New Times is hardly the only Arpaio critic. See this Amnesty International condemnation of the treatment of inmates in Maricopa County jails.

The subpoena that Larkin and Lacey are waving like a Fourth of July flag grows out of a trumped-up criminal investigation of New Times for publishing Sheriff Joe’s home address three years ago on its Web site as part of its investigation of his real estate deals (see “Sheriff Joe’s Real Estate Game,” by John Dougherty, July 1, 2004). Arpaio and the county prosecutor, whom New Times admires in the same manner it does Arpaio, say its publication violates state law, hence the grand jury investigation. Like a colossal fishing trawler, the subpoena also demands all notes, records, documents, e-mails, files, etc. related to several New Times articles about Arpaio.

How difficult is it to find Arpaio’s home address? It took me five minutes of Web plinking, and I didn’t need New Times to find it.

Not since Br’er Rabbit conned Br’er Fox into tossing him into the briar patch has a trickster been as happy as Larkin and Lacey are today. Prior to the arrest, the dispute was local. Today, Larkin and Lacey are national First Amendment martyrs, and the silly law they violated is about to be punctured by the free-speech lobby and every columnist with a keyboard. The law prohibits publication of home addresses on the Web only, not in print or via broadcast. At this late date, it’s hard to imagine an appeals court denying Web journalism (is there any other kind?) parity with print and broadcast journalism. That law will soon be history.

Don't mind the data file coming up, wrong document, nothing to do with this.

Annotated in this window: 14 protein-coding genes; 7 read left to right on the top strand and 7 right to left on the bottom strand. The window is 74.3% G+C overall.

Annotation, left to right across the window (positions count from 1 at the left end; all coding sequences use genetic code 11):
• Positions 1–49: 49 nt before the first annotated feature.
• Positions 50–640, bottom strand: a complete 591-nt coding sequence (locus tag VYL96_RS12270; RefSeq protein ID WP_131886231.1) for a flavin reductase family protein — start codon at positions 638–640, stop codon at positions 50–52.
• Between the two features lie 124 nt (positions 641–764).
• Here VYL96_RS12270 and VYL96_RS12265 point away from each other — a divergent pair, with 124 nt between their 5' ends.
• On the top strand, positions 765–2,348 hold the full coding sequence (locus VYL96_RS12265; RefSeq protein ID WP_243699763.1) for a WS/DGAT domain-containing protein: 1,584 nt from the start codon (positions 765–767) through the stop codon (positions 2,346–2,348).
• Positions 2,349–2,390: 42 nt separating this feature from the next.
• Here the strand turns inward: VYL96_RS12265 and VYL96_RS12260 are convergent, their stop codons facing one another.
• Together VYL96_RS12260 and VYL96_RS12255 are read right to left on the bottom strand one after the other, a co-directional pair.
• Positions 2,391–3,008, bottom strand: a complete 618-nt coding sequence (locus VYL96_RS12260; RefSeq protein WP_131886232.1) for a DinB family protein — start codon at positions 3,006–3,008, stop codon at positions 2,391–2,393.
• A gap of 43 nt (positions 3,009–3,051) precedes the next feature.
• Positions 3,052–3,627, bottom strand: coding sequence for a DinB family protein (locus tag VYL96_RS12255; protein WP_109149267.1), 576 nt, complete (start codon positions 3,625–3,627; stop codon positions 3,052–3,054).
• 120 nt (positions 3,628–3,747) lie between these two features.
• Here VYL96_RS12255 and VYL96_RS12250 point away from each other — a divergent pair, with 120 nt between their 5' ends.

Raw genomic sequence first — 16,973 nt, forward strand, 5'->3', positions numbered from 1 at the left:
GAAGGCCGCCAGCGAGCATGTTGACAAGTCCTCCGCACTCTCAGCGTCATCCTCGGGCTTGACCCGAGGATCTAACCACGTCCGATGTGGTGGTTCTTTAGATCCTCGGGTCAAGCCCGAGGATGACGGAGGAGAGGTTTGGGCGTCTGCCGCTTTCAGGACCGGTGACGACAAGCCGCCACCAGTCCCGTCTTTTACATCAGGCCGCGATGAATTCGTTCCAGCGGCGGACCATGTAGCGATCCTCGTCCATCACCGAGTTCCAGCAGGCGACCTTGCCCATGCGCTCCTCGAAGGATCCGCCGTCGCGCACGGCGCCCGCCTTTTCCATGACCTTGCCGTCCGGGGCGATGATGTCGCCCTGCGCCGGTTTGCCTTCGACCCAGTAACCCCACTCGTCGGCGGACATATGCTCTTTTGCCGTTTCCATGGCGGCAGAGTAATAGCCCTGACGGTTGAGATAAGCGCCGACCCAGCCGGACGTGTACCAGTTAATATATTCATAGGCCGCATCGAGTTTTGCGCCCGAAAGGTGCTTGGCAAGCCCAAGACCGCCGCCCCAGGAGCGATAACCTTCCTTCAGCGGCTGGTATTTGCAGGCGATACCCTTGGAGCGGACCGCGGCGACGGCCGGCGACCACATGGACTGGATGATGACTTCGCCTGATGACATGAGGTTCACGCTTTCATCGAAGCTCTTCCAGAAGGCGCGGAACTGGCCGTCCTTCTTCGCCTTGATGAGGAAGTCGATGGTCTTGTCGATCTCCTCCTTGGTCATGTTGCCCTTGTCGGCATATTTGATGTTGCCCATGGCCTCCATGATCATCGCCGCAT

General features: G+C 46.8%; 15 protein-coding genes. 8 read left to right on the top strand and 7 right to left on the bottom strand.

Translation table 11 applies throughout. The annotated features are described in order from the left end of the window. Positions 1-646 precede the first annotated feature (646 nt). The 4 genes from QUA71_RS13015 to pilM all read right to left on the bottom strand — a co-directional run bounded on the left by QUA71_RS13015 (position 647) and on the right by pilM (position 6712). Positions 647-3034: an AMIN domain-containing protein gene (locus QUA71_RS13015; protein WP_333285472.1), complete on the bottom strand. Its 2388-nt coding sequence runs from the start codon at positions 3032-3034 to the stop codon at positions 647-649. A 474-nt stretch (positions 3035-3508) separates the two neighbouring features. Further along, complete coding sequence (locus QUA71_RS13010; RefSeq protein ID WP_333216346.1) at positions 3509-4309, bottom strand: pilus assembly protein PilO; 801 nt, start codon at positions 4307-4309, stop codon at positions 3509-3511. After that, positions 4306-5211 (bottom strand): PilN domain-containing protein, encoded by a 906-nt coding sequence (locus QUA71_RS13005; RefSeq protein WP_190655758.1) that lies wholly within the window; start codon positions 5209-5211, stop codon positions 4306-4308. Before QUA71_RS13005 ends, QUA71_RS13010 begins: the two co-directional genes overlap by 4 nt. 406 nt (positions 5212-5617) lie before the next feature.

The publicity raised by the arrests will bring new national scrutiny and ridicule to Arpaio. Also under the national magnifying glass will be the special prosecutor, whom New Times accuses of misconduct in a lawsuit. (Here’s the early local coverage of the story from the Arizona Republic and the East Valley Tribune and the national take from the New York Times, USA Today, and Editor & Publisher.)

Lacey promises his usual unyielding, principled stand against the transgressions of the corrupt and powerful.

“It’s going to take them forever to get that information about our readers,” Lacey said to me in a phone call. “But your stuff I gave them immediately.”

Addendum, Oct. 20: Dang, the First Amendment battle has been averted! Maricopa County Attorney Andrew Thomas has dropped charges against Larkin and Lacey and has recommended that special prosecutor Dennis Wilenchik be removed from his position. But the story doesn’t end there. The Arizona Republicreports that “Wilenchik and Thomas are now the subjects of legal and ethical complaints with the State Bar of Arizona.


Never pick a fight with people who buy their whiskey by the truckload, their ink by the tanker, and their pixels at wholesale. Send subpoenas to (E-mail may be quoted by name in “The Fray,” Slate’s readers’ forum, in a future article, or elsewhere unless the writer stipulates otherwise. Permanent disclosure: Slate is owned by the Washington Post Co.)